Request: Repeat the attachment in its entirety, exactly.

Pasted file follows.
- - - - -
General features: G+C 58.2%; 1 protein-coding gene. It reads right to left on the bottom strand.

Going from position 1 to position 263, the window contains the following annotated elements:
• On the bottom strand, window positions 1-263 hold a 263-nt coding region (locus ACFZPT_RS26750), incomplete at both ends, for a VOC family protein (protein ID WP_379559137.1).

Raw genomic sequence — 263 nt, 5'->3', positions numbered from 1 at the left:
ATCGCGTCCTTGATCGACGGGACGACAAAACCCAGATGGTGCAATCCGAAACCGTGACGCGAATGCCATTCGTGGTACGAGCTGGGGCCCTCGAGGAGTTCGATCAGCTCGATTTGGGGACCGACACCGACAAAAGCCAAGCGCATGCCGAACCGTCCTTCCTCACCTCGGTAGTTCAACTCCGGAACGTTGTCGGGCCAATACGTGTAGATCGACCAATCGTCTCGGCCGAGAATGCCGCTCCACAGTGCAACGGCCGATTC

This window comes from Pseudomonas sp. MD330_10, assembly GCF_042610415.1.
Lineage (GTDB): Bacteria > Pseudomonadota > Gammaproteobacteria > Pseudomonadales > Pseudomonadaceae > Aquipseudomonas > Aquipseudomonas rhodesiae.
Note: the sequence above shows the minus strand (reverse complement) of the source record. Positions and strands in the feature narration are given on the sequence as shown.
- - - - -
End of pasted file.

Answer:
General features: G+C 58.2%; 1 protein-coding gene. It reads right to left on the bottom strand.

Going from position 1 to position 263, the window contains the following annotated elements:
• On the bottom strand, window positions 1-263 hold a 263-nt coding region (locus ACFZPT_RS26750), incomplete at both ends, for a VOC family protein (protein ID WP_379559137.1).

Raw genomic sequence — 263 nt, 5'->3', positions numbered from 1 at the left:
ATCGCGTCCTTGATCGACGGGACGACAAAACCCAGATGGTGCAATCCGAAACCGTGACGCGAATGCCATTCGTGGTACGAGCTGGGGCCCTCGAGGAGTTCGATCAGCTCGATTTGGGGACCGACACCGACAAAAGCCAAGCGCATGCCGAACCGTCCTTCCTCACCTCGGTAGTTCAACTCCGGAACGTTGTCGGGCCAATACGTGTAGATCGACCAATCGTCTCGGCCGAGAATGCCGCTCCACAGTGCAACGGCCGATTC

This window comes from Pseudomonas sp. MD330_10, assembly GCF_042610415.1.
Lineage (GTDB): Bacteria > Pseudomonadota > Gammaproteobacteria > Pseudomonadales > Pseudomonadaceae > Aquipseudomonas > Aquipseudomonas rhodesiae.
Note: the sequence above shows the minus strand (reverse complement) of the source record. Positions and strands in the feature narration are given on the sequence as shown.